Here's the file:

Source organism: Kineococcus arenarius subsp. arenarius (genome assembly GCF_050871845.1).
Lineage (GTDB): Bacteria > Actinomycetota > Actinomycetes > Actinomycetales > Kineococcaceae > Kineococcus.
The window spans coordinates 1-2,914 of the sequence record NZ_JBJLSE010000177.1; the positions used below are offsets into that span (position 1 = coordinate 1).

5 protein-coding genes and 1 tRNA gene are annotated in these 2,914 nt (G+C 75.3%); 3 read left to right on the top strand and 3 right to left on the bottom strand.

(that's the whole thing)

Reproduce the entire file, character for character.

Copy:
Source organism: Kineococcus arenarius subsp. arenarius (genome assembly GCF_050871845.1).
Lineage (GTDB): Bacteria > Actinomycetota > Actinomycetes > Actinomycetales > Kineococcaceae > Kineococcus.
The window spans coordinates 1-2,914 of the sequence record NZ_JBJLSE010000177.1; the positions used below are offsets into that span (position 1 = coordinate 1).

5 protein-coding genes and 1 tRNA gene are annotated in these 2,914 nt (G+C 75.3%); 3 read left to right on the top strand and 3 right to left on the bottom strand.